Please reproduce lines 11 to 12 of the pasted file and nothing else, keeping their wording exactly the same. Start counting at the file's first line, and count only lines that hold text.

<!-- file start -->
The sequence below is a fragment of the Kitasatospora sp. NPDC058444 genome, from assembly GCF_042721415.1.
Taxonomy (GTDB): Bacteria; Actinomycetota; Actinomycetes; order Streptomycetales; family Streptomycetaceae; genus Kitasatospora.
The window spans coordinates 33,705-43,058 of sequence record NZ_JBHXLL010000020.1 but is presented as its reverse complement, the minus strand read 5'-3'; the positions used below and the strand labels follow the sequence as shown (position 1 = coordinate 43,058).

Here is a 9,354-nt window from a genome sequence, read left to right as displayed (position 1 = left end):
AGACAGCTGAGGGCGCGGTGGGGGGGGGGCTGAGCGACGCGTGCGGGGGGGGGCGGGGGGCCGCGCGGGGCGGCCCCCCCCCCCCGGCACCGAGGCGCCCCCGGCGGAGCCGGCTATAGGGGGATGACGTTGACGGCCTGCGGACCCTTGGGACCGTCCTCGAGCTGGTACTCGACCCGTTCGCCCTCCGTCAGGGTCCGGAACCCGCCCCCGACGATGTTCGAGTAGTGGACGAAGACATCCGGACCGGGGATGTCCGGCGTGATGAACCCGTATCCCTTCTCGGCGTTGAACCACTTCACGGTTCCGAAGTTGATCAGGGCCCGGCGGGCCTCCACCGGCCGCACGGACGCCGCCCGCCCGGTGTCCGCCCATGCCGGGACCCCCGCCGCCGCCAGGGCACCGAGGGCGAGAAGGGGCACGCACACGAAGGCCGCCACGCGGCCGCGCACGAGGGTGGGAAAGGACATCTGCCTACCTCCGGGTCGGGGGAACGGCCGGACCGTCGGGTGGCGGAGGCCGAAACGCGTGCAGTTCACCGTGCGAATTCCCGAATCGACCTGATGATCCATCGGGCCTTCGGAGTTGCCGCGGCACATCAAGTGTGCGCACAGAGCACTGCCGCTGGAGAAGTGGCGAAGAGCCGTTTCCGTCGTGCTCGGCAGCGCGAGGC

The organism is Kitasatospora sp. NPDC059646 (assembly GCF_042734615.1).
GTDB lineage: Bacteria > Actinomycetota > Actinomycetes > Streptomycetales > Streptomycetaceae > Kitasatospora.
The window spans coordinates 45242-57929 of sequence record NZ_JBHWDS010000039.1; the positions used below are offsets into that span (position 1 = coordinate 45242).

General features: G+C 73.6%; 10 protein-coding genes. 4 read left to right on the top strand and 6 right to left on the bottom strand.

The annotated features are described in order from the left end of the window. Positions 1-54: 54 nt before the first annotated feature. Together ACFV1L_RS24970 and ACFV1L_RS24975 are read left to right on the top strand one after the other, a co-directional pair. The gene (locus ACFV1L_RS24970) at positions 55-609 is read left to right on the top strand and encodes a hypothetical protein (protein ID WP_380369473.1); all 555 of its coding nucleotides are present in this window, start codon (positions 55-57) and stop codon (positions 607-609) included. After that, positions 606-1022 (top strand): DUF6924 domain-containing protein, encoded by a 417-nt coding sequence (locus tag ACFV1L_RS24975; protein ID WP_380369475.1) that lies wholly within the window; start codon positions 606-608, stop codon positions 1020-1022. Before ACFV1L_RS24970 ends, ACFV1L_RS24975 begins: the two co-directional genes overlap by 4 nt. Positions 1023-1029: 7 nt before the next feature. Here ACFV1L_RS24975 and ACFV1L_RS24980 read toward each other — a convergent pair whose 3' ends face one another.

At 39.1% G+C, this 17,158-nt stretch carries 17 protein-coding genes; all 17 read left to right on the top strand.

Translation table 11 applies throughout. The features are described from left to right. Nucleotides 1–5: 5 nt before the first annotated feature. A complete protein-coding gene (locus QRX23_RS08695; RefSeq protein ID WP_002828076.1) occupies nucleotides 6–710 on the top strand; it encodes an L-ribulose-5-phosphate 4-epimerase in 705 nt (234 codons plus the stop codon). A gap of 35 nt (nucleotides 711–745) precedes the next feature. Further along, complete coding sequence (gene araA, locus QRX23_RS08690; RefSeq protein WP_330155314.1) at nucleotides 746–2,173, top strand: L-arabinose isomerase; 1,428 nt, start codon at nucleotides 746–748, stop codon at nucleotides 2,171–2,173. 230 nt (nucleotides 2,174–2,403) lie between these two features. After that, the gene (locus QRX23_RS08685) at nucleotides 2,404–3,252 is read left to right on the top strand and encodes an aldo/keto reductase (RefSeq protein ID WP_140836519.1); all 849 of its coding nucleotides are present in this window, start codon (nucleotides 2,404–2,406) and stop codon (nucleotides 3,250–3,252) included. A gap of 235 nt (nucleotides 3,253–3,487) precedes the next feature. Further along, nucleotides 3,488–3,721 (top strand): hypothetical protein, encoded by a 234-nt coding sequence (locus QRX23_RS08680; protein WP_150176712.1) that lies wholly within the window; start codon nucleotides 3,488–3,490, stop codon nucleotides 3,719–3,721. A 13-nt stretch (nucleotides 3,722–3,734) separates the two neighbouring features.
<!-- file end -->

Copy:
At 39.1% G+C, this 17,158-nt stretch carries 17 protein-coding genes; all 17 read left to right on the top strand.

Translation table 11 applies throughout. The features are described from left to right. Nucleotides 1–5: 5 nt before the first annotated feature. A complete protein-coding gene (locus QRX23_RS08695; RefSeq protein ID WP_002828076.1) occupies nucleotides 6–710 on the top strand; it encodes an L-ribulose-5-phosphate 4-epimerase in 705 nt (234 codons plus the stop codon). A gap of 35 nt (nucleotides 711–745) precedes the next feature. Further along, complete coding sequence (gene araA, locus QRX23_RS08690; RefSeq protein WP_330155314.1) at nucleotides 746–2,173, top strand: L-arabinose isomerase; 1,428 nt, start codon at nucleotides 746–748, stop codon at nucleotides 2,171–2,173. 230 nt (nucleotides 2,174–2,403) lie between these two features. After that, the gene (locus QRX23_RS08685) at nucleotides 2,404–3,252 is read left to right on the top strand and encodes an aldo/keto reductase (RefSeq protein ID WP_140836519.1); all 849 of its coding nucleotides are present in this window, start codon (nucleotides 2,404–2,406) and stop codon (nucleotides 3,250–3,252) included. A gap of 235 nt (nucleotides 3,253–3,487) precedes the next feature. Further along, nucleotides 3,488–3,721 (top strand): hypothetical protein, encoded by a 234-nt coding sequence (locus QRX23_RS08680; protein WP_150176712.1) that lies wholly within the window; start codon nucleotides 3,488–3,490, stop codon nucleotides 3,719–3,721. A 13-nt stretch (nucleotides 3,722–3,734) separates the two neighbouring features.